Surely one of the busiest gigging outfits on the UK scene, something I can attest to as scarcely a week goes by without me adding to their burgeoning list of shows in the TPA UK Gig Guide. During that time I’ve clicked on various Youtube links and listened, with admiration I have to say, to their music, but for some inexplicable reason never really pursued it any further. Now that could partly be down to me not subscribing to any digital platforms, SpotiTunes, AmaZoogle, et al, but that’s another story. So with the announcement of a new album, a chance to rectify this oversight and a more immersive listen to TBO’s music.
So as the cinematic timbres of Ennikur emerge from the speakers, there’s an anticipatory sense of expectation for what lies ahead. This atmospheric opening, however, is short-lived, segueing into the sparse, reverberated piano and Chrissy Mostyn’s fragile vocal delivery. A delicate and engaging song in itself, the subtle and somewhat unusual sounds employed to embellish the melody are a stroke of genius – an impressive calling card.
Now there’s quite often a misguided assumption that the reader will be familiar with the artist, so to rectify this, The Blackheart’s are not an orchestra, but in fact a multi-instrumental duo with a BIG sound. A sound that encompasses rich textures, layered vocal harmonies, whilst infusing a whole host of influences including a healthy dose of folk, rock, pop and electronica. The upbeat Drown Me Out brings all that electronica to the forefront with a thumping beat, ear-friendly melody, repetitive and highly infectious chorus and, dare I say it, a danceable rhythm. There’s also an ’80s synth pop middle-section, which on paper should have me running to the hills, however it is executed tastefully and with charm.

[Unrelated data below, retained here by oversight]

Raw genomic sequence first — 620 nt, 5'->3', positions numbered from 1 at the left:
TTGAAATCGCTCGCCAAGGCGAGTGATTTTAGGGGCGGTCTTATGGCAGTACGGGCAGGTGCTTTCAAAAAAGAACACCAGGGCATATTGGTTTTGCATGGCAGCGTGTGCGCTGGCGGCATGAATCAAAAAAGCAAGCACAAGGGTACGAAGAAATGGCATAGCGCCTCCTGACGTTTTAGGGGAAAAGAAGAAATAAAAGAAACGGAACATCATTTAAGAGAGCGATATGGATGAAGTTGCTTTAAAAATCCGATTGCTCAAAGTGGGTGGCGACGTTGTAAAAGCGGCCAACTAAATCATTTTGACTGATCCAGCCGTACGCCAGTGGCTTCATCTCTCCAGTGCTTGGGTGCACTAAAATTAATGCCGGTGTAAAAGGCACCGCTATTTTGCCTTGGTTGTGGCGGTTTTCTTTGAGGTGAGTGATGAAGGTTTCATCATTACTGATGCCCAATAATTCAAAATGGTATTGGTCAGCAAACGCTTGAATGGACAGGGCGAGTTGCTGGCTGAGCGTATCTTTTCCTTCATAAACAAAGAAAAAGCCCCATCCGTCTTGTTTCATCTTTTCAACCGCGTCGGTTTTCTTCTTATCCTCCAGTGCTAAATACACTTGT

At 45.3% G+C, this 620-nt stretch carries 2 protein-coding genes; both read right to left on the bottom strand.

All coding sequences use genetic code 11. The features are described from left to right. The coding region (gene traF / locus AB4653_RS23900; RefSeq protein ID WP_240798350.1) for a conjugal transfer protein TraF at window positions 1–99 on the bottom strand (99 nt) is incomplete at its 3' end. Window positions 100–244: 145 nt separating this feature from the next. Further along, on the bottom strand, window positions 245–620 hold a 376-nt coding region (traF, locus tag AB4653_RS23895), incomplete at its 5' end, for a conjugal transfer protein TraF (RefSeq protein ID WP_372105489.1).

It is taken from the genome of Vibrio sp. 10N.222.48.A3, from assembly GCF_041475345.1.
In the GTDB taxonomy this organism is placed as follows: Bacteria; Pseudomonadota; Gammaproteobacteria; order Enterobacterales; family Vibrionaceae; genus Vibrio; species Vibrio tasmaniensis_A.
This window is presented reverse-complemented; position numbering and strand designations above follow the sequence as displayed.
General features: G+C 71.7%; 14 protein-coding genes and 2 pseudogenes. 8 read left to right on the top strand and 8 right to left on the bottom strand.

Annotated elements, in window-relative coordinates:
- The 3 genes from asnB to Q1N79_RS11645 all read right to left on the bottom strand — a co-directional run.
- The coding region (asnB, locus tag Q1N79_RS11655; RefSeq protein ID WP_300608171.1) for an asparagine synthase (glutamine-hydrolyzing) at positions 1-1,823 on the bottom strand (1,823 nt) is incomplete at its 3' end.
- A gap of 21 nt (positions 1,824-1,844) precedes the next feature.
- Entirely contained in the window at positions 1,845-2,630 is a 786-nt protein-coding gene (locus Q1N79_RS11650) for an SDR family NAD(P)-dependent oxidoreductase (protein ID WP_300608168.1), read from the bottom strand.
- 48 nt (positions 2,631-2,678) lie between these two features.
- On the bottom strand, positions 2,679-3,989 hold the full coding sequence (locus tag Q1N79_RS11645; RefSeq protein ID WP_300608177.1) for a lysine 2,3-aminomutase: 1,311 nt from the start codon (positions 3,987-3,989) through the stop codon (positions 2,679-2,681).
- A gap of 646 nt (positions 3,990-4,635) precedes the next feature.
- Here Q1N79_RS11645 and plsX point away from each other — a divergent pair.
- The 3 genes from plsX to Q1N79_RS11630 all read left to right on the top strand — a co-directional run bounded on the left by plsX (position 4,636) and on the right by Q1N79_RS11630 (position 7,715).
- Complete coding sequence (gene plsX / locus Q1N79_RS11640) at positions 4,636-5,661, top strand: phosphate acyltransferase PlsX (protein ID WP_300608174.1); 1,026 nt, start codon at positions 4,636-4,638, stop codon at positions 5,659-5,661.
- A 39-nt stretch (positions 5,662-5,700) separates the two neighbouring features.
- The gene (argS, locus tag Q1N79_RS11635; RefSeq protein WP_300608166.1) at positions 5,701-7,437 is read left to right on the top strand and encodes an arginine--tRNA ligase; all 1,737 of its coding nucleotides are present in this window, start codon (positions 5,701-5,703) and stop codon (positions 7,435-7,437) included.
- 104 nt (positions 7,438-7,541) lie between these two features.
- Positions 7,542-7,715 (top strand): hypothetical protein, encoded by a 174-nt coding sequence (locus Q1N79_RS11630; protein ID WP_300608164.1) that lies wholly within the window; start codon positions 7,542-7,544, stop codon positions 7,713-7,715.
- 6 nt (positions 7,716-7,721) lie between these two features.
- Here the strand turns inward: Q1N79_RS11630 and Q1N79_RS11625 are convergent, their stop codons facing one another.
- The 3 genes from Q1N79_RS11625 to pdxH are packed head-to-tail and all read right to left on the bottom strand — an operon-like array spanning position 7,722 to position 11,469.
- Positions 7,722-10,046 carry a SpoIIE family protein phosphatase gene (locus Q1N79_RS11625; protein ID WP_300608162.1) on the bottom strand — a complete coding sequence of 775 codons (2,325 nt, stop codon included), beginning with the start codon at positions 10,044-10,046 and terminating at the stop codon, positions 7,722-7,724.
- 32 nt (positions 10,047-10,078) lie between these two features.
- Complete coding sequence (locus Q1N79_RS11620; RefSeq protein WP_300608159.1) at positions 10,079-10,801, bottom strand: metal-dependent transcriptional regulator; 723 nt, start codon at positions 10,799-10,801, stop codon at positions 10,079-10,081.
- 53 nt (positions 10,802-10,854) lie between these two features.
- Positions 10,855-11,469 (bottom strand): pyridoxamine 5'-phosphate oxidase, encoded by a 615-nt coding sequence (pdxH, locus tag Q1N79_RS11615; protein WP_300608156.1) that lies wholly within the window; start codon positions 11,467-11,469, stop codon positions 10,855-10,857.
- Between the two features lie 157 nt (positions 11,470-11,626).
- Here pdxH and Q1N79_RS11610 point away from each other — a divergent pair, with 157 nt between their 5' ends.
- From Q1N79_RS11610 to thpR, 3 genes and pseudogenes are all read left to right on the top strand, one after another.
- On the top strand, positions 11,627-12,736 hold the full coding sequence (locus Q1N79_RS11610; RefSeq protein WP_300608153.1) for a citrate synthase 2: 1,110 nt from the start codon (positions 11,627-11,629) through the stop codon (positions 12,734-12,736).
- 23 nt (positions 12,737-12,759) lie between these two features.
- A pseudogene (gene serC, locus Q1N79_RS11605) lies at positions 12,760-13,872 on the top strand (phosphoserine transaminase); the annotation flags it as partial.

The songwriting across the album is as versatile as it is inspired, and the two contrasting opening tracks back up this statement. So as we progress through Mesmeranto chronologically, Wolves and All of Me offer more shining examples of this, as TBO return to the more ethereal opener Ennikur. Wolves is a kindred song in many respects, whilst broadening out and opening up the palette. Simply put, a stunning track, whereas All of Me is a wonderful example of how quiet and space are the best tools to create power, the sparsity of the verses offering greater depth for the rising, thunderous choruses.
Variety is the spice of life, so they say, and there’s certainly plenty of it to be found on Mesmeranto. I Am returns us to the synthy anthemic pop/rock with its Kim Wilde déjà vu moment (I’m sure there are more modern examples, but I don’t get out a lot), whereas reversed sounds, accompanied by a Chrissy Mostyn vocal, introduce Back to Earth, before continuing into this sequenced electronic section.